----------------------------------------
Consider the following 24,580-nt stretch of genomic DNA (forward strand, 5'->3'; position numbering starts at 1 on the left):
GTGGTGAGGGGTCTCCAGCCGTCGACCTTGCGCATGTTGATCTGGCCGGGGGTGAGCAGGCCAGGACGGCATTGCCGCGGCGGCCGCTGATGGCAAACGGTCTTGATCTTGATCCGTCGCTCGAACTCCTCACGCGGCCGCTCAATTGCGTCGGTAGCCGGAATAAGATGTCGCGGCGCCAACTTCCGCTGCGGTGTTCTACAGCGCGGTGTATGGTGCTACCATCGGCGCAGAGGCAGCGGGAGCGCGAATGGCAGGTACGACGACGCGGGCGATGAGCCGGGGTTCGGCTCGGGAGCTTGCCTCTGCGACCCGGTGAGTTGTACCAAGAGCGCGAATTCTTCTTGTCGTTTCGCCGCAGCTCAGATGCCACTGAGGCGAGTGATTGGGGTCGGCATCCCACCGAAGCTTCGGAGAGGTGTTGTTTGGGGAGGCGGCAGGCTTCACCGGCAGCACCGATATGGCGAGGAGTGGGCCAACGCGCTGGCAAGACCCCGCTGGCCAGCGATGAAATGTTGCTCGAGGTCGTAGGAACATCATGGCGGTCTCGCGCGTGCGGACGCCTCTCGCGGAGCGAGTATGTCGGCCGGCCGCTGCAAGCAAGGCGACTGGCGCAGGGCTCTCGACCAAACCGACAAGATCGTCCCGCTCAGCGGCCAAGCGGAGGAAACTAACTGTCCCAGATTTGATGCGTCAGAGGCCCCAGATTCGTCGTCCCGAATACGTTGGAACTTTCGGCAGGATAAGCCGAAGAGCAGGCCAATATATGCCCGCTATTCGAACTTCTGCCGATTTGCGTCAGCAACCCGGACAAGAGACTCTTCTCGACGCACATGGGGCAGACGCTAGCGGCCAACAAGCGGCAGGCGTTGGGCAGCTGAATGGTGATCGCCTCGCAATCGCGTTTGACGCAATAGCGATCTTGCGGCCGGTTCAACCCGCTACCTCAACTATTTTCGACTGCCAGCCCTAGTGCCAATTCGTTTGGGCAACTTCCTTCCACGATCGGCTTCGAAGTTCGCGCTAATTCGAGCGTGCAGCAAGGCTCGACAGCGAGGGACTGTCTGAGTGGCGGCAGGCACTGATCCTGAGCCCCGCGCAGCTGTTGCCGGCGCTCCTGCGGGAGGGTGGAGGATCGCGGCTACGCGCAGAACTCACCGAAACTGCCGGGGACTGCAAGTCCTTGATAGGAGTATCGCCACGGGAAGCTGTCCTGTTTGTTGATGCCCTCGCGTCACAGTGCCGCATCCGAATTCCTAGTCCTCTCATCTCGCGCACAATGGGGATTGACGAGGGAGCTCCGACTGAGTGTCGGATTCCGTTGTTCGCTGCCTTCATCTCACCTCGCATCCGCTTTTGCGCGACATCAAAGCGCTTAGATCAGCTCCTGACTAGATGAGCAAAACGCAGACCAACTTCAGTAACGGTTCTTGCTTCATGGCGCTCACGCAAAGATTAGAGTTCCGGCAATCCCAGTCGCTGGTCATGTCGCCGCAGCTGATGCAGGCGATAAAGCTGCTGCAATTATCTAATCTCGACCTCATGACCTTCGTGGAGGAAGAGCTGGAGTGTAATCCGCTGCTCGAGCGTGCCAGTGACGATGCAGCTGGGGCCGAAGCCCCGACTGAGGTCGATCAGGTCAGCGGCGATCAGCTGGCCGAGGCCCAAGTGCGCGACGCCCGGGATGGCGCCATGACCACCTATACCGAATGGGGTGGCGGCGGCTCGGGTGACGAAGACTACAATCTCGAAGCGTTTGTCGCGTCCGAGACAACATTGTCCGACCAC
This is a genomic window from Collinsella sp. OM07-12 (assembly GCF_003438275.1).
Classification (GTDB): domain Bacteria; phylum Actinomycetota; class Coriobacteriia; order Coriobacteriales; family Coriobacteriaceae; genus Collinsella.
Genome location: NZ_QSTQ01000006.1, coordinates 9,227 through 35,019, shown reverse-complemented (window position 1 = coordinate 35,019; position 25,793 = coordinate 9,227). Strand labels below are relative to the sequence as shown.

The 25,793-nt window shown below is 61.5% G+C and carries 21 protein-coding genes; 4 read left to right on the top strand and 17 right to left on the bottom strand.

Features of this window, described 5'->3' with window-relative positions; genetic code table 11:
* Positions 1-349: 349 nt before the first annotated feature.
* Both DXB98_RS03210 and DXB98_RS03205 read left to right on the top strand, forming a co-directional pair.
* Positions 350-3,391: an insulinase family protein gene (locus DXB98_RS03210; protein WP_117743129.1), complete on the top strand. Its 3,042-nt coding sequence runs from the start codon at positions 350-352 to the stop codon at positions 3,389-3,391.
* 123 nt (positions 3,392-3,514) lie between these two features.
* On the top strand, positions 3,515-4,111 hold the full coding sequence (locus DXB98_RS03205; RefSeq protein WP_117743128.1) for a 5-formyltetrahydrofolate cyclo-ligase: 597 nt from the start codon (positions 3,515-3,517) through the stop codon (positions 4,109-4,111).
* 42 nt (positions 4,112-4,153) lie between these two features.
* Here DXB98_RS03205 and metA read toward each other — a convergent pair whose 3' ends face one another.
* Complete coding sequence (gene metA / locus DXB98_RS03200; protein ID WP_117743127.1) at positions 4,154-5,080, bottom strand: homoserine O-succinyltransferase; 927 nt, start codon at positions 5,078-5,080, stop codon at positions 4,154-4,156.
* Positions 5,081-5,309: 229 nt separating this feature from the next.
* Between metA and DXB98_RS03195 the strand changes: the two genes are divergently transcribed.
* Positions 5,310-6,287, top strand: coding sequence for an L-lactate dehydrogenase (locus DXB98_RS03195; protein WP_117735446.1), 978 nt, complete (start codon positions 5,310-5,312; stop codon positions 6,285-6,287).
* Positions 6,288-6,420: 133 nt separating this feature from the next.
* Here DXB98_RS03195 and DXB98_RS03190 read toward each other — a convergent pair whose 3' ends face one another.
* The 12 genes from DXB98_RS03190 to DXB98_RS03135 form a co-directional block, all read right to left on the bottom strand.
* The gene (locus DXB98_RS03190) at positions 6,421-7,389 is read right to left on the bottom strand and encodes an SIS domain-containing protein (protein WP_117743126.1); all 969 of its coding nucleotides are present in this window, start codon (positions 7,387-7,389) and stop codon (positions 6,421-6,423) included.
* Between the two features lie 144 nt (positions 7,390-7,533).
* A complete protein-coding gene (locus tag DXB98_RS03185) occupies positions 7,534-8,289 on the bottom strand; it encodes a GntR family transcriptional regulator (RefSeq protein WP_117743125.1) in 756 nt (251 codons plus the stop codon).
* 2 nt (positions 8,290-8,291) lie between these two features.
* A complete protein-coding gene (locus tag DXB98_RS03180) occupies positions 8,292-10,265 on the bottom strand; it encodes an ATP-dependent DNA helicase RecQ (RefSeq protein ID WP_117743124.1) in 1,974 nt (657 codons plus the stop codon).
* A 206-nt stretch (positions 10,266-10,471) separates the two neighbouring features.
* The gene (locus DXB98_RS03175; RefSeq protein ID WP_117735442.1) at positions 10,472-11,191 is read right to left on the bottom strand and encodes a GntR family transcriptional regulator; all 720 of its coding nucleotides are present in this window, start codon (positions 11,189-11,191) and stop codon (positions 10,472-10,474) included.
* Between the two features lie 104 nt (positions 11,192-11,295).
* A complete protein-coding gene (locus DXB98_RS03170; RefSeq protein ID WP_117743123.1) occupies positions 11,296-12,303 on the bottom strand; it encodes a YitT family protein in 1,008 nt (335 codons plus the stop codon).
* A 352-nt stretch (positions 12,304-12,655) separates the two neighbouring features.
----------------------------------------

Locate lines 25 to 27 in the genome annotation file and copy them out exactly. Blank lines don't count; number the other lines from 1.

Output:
* 2 nt (positions 8,290-8,291) lie between these two features.
* A complete protein-coding gene (locus tag DXB98_RS03180) occupies positions 8,292-10,265 on the bottom strand; it encodes an ATP-dependent DNA helicase RecQ (RefSeq protein ID WP_117743124.1) in 1,974 nt (657 codons plus the stop codon).
* A 206-nt stretch (positions 10,266-10,471) separates the two neighbouring features.